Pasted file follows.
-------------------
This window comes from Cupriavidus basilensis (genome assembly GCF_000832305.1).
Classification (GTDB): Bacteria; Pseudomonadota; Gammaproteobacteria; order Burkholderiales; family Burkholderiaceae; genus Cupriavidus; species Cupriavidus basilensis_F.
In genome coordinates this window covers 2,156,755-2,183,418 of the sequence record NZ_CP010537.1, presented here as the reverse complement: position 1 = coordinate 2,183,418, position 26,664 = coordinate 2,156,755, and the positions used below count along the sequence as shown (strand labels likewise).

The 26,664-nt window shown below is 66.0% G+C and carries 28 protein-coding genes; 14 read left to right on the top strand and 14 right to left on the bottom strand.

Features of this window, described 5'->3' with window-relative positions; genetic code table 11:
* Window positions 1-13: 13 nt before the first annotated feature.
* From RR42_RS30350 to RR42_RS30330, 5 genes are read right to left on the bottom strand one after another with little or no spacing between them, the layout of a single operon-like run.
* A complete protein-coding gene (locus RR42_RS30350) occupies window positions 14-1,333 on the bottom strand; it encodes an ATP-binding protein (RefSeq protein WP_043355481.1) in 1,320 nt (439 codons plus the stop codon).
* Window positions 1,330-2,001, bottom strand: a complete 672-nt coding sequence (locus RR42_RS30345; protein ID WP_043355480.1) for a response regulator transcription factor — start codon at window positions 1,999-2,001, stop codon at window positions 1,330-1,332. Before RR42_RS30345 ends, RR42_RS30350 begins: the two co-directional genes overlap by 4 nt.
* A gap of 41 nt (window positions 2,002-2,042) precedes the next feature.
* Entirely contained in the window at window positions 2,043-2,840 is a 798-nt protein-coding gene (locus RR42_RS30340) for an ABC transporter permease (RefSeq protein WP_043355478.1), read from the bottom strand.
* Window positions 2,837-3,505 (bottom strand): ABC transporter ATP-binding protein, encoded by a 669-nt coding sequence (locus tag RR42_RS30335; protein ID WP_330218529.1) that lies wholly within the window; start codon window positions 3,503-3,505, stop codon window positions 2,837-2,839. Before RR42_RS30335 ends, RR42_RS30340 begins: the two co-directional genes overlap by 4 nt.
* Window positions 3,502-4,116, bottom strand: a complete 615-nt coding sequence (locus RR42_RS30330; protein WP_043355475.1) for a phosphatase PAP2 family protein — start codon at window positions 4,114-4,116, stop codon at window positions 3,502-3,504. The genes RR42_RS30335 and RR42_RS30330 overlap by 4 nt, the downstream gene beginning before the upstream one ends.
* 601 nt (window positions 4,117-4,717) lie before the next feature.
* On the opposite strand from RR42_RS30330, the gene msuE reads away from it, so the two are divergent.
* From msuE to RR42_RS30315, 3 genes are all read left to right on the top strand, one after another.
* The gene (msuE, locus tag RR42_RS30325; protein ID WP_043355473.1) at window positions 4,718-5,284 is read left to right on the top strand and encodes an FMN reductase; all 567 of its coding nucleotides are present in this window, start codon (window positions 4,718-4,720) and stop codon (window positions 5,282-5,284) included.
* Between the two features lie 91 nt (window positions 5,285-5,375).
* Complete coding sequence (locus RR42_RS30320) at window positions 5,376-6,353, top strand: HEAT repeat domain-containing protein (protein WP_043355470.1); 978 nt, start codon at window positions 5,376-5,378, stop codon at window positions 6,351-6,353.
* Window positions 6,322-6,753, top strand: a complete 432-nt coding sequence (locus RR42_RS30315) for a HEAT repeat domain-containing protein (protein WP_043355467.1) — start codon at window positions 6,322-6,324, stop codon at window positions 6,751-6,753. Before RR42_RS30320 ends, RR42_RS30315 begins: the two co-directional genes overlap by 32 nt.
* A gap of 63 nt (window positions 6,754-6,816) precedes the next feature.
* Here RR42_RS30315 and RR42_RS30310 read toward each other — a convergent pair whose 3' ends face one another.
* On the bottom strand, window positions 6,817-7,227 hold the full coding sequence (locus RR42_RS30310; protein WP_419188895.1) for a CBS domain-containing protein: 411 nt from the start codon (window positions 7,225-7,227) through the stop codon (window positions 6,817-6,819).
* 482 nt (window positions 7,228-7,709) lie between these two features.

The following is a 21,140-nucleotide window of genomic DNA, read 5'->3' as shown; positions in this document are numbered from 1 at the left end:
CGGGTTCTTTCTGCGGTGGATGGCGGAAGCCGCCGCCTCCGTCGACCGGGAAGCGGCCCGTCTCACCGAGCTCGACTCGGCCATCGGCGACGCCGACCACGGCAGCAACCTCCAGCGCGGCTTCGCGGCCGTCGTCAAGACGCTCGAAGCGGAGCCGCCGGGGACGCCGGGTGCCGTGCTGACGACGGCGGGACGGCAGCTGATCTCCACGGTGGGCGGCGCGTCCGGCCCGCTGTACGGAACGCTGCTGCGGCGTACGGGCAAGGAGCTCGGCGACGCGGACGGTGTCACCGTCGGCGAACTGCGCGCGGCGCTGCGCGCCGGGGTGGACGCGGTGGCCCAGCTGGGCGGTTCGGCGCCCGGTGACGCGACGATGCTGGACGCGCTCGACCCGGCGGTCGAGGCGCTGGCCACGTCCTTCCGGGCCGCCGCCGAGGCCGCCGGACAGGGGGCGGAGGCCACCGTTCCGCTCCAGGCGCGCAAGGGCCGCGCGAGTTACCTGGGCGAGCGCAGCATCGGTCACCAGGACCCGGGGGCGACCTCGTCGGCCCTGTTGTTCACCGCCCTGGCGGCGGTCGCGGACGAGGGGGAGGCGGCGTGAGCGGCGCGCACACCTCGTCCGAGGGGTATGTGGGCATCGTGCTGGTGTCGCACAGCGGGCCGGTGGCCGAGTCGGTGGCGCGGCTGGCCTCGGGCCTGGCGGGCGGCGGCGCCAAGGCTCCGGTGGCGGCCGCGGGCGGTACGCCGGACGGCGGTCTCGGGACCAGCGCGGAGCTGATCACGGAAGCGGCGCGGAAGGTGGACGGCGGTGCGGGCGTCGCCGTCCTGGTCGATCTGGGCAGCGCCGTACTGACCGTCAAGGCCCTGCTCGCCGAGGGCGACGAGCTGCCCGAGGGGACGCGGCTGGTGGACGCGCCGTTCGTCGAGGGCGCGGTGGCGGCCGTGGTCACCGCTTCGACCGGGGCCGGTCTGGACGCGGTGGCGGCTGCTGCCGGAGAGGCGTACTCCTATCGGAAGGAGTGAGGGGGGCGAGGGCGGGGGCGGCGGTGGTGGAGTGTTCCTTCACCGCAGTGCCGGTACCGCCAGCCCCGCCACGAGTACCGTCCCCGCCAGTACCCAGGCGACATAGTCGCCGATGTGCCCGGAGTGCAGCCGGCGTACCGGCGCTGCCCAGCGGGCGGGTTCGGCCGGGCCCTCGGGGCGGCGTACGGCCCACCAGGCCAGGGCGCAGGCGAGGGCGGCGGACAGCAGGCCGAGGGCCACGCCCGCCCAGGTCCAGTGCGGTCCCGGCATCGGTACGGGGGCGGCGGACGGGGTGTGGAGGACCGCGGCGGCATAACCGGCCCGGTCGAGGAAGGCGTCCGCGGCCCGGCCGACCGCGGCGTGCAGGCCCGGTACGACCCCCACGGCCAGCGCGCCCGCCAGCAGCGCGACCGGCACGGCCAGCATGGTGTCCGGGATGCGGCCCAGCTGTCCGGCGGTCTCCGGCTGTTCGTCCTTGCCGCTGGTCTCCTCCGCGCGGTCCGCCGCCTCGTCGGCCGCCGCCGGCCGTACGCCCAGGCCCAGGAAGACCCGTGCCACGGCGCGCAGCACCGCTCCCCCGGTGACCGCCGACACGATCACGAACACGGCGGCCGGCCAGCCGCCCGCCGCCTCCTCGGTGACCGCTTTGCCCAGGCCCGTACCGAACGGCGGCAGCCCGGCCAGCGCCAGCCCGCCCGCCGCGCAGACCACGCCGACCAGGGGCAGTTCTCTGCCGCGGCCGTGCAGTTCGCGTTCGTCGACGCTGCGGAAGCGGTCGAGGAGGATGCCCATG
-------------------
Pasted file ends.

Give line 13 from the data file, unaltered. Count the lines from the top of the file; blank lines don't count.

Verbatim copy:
* Window positions 3,502-4,116, bottom strand: a complete 615-nt coding sequence (locus RR42_RS30330; protein WP_043355475.1) for a phosphatase PAP2 family protein — start codon at window positions 4,114-4,116, stop codon at window positions 3,502-3,504. The genes RR42_RS30335 and RR42_RS30330 overlap by 4 nt, the downstream gene beginning before the upstream one ends.